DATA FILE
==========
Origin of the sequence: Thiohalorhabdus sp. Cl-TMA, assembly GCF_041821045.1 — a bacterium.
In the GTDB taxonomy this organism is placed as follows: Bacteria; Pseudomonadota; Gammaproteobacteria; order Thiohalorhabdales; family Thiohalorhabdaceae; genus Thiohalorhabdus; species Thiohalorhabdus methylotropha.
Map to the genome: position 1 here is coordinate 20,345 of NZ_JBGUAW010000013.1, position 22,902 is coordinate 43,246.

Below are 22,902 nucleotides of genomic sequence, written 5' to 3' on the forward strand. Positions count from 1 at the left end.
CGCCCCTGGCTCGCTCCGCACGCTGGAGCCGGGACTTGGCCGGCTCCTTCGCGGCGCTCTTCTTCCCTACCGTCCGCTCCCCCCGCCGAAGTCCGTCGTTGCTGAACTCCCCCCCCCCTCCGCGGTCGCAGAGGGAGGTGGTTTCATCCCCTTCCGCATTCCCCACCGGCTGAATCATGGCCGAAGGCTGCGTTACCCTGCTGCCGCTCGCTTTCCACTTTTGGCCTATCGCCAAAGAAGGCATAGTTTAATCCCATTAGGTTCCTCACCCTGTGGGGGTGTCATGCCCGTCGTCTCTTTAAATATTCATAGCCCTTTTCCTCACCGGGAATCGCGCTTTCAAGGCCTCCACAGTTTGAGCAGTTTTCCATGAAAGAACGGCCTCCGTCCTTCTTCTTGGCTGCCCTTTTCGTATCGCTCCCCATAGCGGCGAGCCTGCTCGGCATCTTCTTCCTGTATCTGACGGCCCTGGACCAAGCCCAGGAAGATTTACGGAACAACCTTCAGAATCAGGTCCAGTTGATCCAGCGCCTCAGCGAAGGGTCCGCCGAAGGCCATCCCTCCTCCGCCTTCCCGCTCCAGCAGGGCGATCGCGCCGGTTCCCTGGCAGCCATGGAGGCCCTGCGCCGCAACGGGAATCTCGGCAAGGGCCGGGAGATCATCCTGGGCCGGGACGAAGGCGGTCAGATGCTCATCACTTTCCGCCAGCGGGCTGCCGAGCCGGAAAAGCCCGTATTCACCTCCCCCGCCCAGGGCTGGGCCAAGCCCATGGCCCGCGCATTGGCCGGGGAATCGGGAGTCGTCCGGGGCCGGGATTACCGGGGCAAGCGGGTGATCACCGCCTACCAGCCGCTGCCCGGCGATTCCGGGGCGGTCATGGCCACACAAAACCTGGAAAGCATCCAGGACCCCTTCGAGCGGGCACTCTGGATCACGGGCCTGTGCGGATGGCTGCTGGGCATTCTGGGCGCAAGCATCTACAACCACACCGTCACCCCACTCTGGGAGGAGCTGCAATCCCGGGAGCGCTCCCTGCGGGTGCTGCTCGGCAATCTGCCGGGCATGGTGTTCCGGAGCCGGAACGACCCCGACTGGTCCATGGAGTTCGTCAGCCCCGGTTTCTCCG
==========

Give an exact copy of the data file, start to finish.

Origin of the sequence: Thiohalorhabdus sp. Cl-TMA, assembly GCF_041821045.1 — a bacterium.
In the GTDB taxonomy this organism is placed as follows: Bacteria; Pseudomonadota; Gammaproteobacteria; order Thiohalorhabdales; family Thiohalorhabdaceae; genus Thiohalorhabdus; species Thiohalorhabdus methylotropha.
Map to the genome: position 1 here is coordinate 20,345 of NZ_JBGUAW010000013.1, position 22,902 is coordinate 43,246.

Below are 22,902 nucleotides of genomic sequence, written 5' to 3' on the forward strand. Positions count from 1 at the left end.
CGCCCCTGGCTCGCTCCGCACGCTGGAGCCGGGACTTGGCCGGCTCCTTCGCGGCGCTCTTCTTCCCTACCGTCCGCTCCCCCCGCCGAAGTCCGTCGTTGCTGAACTCCCCCCCCCCTCCGCGGTCGCAGAGGGAGGTGGTTTCATCCCCTTCCGCATTCCCCACCGGCTGAATCATGGCCGAAGGCTGCGTTACCCTGCTGCCGCTCGCTTTCCACTTTTGGCCTATCGCCAAAGAAGGCATAGTTTAATCCCATTAGGTTCCTCACCCTGTGGGGGTGTCATGCCCGTCGTCTCTTTAAATATTCATAGCCCTTTTCCTCACCGGGAATCGCGCTTTCAAGGCCTCCACAGTTTGAGCAGTTTTCCATGAAAGAACGGCCTCCGTCCTTCTTCTTGGCTGCCCTTTTCGTATCGCTCCCCATAGCGGCGAGCCTGCTCGGCATCTTCTTCCTGTATCTGACGGCCCTGGACCAAGCCCAGGAAGATTTACGGAACAACCTTCAGAATCAGGTCCAGTTGATCCAGCGCCTCAGCGAAGGGTCCGCCGAAGGCCATCCCTCCTCCGCCTTCCCGCTCCAGCAGGGCGATCGCGCCGGTTCCCTGGCAGCCATGGAGGCCCTGCGCCGCAACGGGAATCTCGGCAAGGGCCGGGAGATCATCCTGGGCCGGGACGAAGGCGGTCAGATGCTCATCACTTTCCGCCAGCGGGCTGCCGAGCCGGAAAAGCCCGTATTCACCTCCCCCGCCCAGGGCTGGGCCAAGCCCATGGCCCGCGCATTGGCCGGGGAATCGGGAGTCGTCCGGGGCCGGGATTACCGGGGCAAGCGGGTGATCACCGCCTACCAGCCGCTGCCCGGCGATTCCGGGGCGGTCATGGCCACACAAAACCTGGAAAGCATCCAGGACCCCTTCGAGCGGGCACTCTGGATCACGGGCCTGTGCGGATGGCTGCTGGGCATTCTGGGCGCAAGCATCTACAACCACACCGTCACCCCACTCTGGGAGGAGCTGCAATCCCGGGAGCGCTCCCTGCGGGTGCTGCTCGGCAATCTGCCGGGCATGGTGTTCCGGAGCCGGAACGACCCCGACTGGTCCATGGAGTTCGTCAGCCCCGGTTTCTCCG